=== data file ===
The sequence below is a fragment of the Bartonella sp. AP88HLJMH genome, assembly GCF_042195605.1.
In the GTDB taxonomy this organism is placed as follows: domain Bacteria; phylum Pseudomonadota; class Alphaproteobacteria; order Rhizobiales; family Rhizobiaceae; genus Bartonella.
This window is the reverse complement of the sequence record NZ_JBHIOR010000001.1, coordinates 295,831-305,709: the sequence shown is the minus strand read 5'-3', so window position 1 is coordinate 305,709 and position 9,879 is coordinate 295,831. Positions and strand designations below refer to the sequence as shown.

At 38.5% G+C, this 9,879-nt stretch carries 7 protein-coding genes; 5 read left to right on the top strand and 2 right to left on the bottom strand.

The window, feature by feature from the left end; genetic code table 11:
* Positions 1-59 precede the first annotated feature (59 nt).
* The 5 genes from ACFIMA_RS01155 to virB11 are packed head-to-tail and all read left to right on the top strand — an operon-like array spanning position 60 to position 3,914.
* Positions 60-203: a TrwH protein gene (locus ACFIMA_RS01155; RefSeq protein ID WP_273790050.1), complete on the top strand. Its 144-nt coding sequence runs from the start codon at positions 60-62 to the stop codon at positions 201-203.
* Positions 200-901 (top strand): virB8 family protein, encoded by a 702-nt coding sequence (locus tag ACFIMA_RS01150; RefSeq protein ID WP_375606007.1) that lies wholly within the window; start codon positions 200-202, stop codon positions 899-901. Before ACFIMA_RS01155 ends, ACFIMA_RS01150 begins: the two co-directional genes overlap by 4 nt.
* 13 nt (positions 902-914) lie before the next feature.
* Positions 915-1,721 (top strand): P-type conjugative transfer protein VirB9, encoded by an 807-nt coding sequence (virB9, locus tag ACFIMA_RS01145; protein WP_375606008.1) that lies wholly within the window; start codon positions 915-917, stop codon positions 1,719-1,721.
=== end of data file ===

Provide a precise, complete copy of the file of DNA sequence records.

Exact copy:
The sequence below is a fragment of the Bartonella sp. AP88HLJMH genome, assembly GCF_042195605.1.
In the GTDB taxonomy this organism is placed as follows: domain Bacteria; phylum Pseudomonadota; class Alphaproteobacteria; order Rhizobiales; family Rhizobiaceae; genus Bartonella.
This window is the reverse complement of the sequence record NZ_JBHIOR010000001.1, coordinates 295,831-305,709: the sequence shown is the minus strand read 5'-3', so window position 1 is coordinate 305,709 and position 9,879 is coordinate 295,831. Positions and strand designations below refer to the sequence as shown.

At 38.5% G+C, this 9,879-nt stretch carries 7 protein-coding genes; 5 read left to right on the top strand and 2 right to left on the bottom strand.

The window, feature by feature from the left end; genetic code table 11:
* Positions 1-59 precede the first annotated feature (59 nt).
* The 5 genes from ACFIMA_RS01155 to virB11 are packed head-to-tail and all read left to right on the top strand — an operon-like array spanning position 60 to position 3,914.
* Positions 60-203: a TrwH protein gene (locus ACFIMA_RS01155; RefSeq protein ID WP_273790050.1), complete on the top strand. Its 144-nt coding sequence runs from the start codon at positions 60-62 to the stop codon at positions 201-203.
* Positions 200-901 (top strand): virB8 family protein, encoded by a 702-nt coding sequence (locus tag ACFIMA_RS01150; RefSeq protein ID WP_375606007.1) that lies wholly within the window; start codon positions 200-202, stop codon positions 899-901. Before ACFIMA_RS01155 ends, ACFIMA_RS01150 begins: the two co-directional genes overlap by 4 nt.
* 13 nt (positions 902-914) lie before the next feature.
* Positions 915-1,721 (top strand): P-type conjugative transfer protein VirB9, encoded by an 807-nt coding sequence (virB9, locus tag ACFIMA_RS01145; protein WP_375606008.1) that lies wholly within the window; start codon positions 915-917, stop codon positions 1,719-1,721.